notes and recollections
18 December 2022
Here are notes, footnotes, examples, digressions, &c., &c., to my presentation on and around telegraphic codes — a conversation, really — with the Tender group – link — at MassMoCA on 19 November 2022.
I will add to this page, as time and energy permit.
Some of these (and other related) resources are also bookmarked at pinboard
sections (to be reordered)
Traveler’s Vade Mecum
some basic ideas
for the present emergency
words liable to error
ekphrastic telegraphy (including rag trade and steganography)
what is made invisible
some literary dimensions
Gertrude Stein connections — Short Sentences (1932)
A. C. Baldwin, Traveler’s Vade Mecum (1853)
I hadn’t intended to, but started with A. C. Baldwin his Traveler’s Vade Mecum (1853), because (1) issues of dis-ability and accessibility are in the air; and (2) Baldwin had served as “Family guardian” (a kind of chaplain?) at the Deaf and Dumb Asylum, Hartford in the years 1847-1854, and thus would have been aware, at the very least, of theoretical and practical discourse about language at the time. My supposition is that that experience was in the background of his telegraphic code (however impractical it may have been).
For a summary of his work and career, compiled with what resources were available to me at the time (2010), see A. C. Baldwin, pastor, telegraph lexicographer, poet : link
some basic ideas
- writing by selection (from an array of options, arranged in lists and tables)
thus, writing not from some inward flow, but from a visible and external menu of options; the word “ergodic” (step-by-pathway-step procedures, a substitute for cybertext* writing that was common a decade or two ago, comes to mind)
- the necessity of drift, a kind of negative capability, whereby the particular nature of a given code will determine what might be said, and how
- codes are constructed from a corpus of actual messages/letters, as if a concordance
- from those “message molecules,” so to speak, additional phrases are interpellated
- phrases are arranged in a combination of alphabetical and thematic order (like a thesaurus), and in tables.
- the codes are always subject to amendments, augmentations, retirement of some sections, introduction of new ones as the needs arise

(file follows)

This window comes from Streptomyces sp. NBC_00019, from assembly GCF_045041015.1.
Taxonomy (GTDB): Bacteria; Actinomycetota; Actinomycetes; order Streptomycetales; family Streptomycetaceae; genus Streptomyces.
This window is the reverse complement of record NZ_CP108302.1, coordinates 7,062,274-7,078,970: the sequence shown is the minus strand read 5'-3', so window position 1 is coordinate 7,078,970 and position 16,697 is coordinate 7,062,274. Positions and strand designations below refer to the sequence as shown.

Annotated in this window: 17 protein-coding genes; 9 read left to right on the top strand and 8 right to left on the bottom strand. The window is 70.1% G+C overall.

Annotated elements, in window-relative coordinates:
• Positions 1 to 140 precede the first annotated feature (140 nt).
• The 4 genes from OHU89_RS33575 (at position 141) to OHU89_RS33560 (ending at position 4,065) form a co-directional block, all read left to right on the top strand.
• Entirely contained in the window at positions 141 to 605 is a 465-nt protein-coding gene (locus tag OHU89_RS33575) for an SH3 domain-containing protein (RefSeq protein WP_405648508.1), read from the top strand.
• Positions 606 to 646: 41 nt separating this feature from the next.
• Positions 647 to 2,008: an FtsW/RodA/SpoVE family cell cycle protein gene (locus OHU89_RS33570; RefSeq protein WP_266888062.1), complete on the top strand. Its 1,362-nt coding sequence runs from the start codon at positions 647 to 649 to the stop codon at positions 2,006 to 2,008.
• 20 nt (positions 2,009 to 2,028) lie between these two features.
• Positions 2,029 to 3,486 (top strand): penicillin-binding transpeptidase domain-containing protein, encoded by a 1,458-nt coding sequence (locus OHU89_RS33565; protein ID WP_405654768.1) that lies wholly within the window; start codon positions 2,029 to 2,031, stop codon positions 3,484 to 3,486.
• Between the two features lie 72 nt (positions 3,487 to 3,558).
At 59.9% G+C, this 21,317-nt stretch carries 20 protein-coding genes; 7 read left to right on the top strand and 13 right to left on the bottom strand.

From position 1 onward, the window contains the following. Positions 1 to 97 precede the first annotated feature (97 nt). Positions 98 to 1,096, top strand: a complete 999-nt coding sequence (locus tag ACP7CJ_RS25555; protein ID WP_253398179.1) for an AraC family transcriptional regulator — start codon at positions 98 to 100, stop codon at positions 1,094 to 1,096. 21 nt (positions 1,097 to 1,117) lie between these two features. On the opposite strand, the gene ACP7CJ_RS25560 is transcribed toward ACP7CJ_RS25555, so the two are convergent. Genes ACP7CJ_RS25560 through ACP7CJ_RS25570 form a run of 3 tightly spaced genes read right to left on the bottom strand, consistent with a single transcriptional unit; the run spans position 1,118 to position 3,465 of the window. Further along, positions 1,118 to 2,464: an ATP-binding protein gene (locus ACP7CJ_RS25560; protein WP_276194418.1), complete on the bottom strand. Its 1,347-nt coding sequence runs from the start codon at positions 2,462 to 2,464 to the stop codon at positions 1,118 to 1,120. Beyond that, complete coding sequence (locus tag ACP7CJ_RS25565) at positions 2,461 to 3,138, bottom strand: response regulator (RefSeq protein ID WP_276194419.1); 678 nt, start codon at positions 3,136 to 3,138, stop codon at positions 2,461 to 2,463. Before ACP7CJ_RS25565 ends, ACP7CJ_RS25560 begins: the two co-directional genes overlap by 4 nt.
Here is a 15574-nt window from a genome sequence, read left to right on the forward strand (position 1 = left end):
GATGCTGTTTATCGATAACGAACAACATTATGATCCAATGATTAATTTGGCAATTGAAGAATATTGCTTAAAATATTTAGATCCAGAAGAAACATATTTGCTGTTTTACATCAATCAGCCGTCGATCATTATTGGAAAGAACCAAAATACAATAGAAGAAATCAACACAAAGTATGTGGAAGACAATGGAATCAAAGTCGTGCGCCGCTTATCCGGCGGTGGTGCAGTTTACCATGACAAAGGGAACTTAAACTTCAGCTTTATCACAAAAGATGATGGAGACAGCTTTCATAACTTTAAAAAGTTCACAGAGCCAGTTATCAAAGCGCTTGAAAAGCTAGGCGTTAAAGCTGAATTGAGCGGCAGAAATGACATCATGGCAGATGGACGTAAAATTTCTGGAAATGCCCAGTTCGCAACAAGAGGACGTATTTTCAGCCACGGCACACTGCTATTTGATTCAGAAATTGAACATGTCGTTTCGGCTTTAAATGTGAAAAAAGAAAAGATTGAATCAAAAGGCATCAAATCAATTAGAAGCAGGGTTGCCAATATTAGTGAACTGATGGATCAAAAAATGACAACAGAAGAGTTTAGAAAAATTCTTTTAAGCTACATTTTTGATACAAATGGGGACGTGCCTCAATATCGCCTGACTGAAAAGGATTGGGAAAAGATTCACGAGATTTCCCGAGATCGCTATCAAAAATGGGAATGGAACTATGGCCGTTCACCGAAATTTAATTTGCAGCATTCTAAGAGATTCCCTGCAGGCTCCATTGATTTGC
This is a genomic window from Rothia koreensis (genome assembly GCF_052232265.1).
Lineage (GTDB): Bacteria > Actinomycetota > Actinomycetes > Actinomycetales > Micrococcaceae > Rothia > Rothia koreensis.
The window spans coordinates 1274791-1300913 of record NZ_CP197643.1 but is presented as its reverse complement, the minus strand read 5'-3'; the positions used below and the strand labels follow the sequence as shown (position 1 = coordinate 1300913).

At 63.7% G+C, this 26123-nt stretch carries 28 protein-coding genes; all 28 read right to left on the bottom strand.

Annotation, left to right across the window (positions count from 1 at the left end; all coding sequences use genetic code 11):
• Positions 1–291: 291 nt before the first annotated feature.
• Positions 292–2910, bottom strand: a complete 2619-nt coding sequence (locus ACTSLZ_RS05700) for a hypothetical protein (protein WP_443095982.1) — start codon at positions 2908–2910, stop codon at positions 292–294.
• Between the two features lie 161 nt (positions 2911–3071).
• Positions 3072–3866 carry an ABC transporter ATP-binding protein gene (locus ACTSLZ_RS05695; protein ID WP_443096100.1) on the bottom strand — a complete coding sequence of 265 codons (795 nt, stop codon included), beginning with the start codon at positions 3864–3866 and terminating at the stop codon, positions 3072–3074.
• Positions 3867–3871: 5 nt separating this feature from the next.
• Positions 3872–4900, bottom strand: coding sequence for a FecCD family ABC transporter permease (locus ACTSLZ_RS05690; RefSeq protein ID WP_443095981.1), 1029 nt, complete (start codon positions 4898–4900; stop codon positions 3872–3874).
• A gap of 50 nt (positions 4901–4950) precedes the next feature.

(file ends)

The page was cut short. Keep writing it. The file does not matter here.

- the most intensively used codes, whether private or published, are live documents (until superseded by new editions)... and still alive, for some of us users, today.
for the present emergency
It was common — at least among some — to be able to fashion a short code, in short order, for any situation in which only a few phrases would suffice. A couple of examples are shown below.
Here we see Gilbert (or Sullivan) letting go, the phrases progressively untethered to likelihood. The full sequence of pages with the telegraphic code : link (pdf)
the phrase “for the present emergency” is taken from Edward B. Bayley correspondence ca 1898, during a period of problems with bookkeeping and some irregularities in the company’s Merida (Yucatan) office. A 4-page letter dated June 29, 1898 is followed by this undated page [p25] :
Special code words for the present emergency
|TORTURED||J. M. Brown|
|TOUCAN||Browne has explained the matter satisfactorily|
|TOUCHED||Browne cannot explain the matter satisfactorily|
|TOUCHING||........ has cleared himself from suspicion|
|TOUCHHOLE||........ is implicated in the irregularities in the books|
|TOUCHSTONE||The case is actually short to the extent of about ...|
|TOUCHWOOD||The cash is now all accounted for with the exception of that taken by Tappan and already reported.|
- Edward B. Bayley letterbooks, 1897-1932, 1897-1932.
Henry W. Peabody & Company records, Mss:766 1867-1957 P352, Volume: HL-3.
Baker Library Special Collections, Harvard Business School, Harvard University.
Accessed December 16, 2022.
ca 1910, someone might have intuited the expression “code switching” to mean the prompt, within a coded message, to turn to a different code for the following x-number of codewords. This would typically be found in private (so-called “branch” or special) codes, that were focussed deeply on a single domain (e.g., hemp and sisal), and that might even be designed to work in conjunction with a larger and more general code (e.g., Lieber’s).
One also finds mixes of plaintext and code words in the same message; I don’t know how these would have been treated (charged) by cable firms.